While antisemitism of the past was focused on racial and cultural stereotypes towards both the Jewish culture and the religion, modern antisemitism is the focused on the Jewish people in terms of possessing great amounts of power and influence, especially through the media. Conspiratorial antisemitism is especially prevalent during times of political unrest. This is because such unrest tends to form from both the uncertainty of politics and the feeling of a lack of control over politics.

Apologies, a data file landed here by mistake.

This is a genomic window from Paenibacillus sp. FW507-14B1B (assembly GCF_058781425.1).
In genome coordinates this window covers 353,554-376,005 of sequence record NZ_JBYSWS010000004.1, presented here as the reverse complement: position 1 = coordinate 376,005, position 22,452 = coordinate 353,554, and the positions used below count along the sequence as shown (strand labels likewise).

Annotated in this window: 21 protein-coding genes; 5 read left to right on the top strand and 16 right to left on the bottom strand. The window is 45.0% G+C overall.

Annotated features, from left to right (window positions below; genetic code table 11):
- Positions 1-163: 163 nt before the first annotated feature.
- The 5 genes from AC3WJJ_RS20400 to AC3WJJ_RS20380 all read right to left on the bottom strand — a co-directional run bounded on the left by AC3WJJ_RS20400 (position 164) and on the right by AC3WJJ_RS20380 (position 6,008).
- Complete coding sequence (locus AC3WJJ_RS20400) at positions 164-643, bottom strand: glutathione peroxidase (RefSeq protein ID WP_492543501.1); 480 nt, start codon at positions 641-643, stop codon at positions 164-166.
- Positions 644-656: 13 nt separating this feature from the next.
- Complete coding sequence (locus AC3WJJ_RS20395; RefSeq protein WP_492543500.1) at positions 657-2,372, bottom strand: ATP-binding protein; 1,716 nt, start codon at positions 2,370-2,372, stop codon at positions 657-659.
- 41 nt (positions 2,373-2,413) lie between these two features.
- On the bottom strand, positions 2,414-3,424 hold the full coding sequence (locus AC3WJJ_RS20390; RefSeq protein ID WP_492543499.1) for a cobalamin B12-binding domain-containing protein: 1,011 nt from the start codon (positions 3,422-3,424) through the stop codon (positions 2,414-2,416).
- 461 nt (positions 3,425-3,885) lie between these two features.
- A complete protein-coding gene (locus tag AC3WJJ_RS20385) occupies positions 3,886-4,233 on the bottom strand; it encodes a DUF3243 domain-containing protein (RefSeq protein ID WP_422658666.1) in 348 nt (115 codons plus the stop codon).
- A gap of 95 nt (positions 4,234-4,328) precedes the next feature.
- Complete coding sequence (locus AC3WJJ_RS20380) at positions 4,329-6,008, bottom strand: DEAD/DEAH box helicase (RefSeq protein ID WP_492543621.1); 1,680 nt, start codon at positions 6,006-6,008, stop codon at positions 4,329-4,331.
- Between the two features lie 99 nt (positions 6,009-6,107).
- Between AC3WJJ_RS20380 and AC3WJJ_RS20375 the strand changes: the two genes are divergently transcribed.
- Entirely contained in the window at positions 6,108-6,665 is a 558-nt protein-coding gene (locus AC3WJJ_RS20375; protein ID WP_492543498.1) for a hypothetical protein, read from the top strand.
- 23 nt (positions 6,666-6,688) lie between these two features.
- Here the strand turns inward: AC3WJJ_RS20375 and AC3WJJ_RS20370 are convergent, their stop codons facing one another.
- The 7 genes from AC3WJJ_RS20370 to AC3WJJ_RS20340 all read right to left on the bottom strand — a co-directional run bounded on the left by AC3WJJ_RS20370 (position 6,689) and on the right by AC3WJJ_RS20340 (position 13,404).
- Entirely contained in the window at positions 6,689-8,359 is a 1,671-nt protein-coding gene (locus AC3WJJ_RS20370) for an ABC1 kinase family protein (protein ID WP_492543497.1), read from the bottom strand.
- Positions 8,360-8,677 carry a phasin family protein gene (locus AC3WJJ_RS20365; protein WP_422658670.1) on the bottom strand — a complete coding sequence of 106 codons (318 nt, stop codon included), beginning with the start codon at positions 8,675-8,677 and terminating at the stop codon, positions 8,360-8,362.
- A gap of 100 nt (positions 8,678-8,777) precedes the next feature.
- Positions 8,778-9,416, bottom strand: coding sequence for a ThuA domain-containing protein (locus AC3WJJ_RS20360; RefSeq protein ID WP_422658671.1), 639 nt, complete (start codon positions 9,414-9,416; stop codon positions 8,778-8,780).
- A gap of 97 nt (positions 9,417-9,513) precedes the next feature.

German journalist Thomas Jaecker wrote a book discussing conspiracist antisemitism in left-wing, right-wing, and mainstream media in Germany with special focus on antisemitic conspiracy theories centered on three issues: the September 11 attacks, the 2002 battle of the town of Jenin in Palestine, and the war in Iraq. In explaining how conspiratorial antisemitism gained traction, Jaecker concluded that conspiratorial antisemitism has become more prevalent now than at any time during World War 2. Jaecker explains that this is due to the central claim that since the Holocaust, the Jewish people have managed to garner large sums of money from the German people in the form of reparation payments. The reparation payments are central to the conspiratorial aspect of antisemitism. The claim of Jewish people amassing a fortune at the German people’s expense in reparations manages to gain traction in the sense that it seeks to claim that Jewish people have a vengeful streak by nature (derived from the Old Testament) and that the Jewish people are a group of international conspirators. By acting as a group, the Jewish people are supposedly working to keep Germany in a state of darkness by keeping Auschwitz and other Holocaust atrocities in the media. In the eyes of conspiratorial anti-Semitisms, keeping the Holocaust in the media keeps Germany from returning to a normal state. Jewish people operating in groups is a central theme in conspiratorial antisemitism. In regard to 9/11 and the 2002 battle of Jenin, many anti-Semitists regard the notion that Jews stick together as the main argument towards conspiracy theories related to these events as well as many others. In the weeks leading up to the September 11 attacks, American intelligence services had arrested 200 Israelis. These arrests were then followed by allegations that Israel had almost complete access to all phone conversations to and from the Unites States. Both themes reappeared in 2002 with the battle of Jenin, where the number of Palestinian civilians that died were greatly exaggerated, and the start of the ongoing war in Iraq.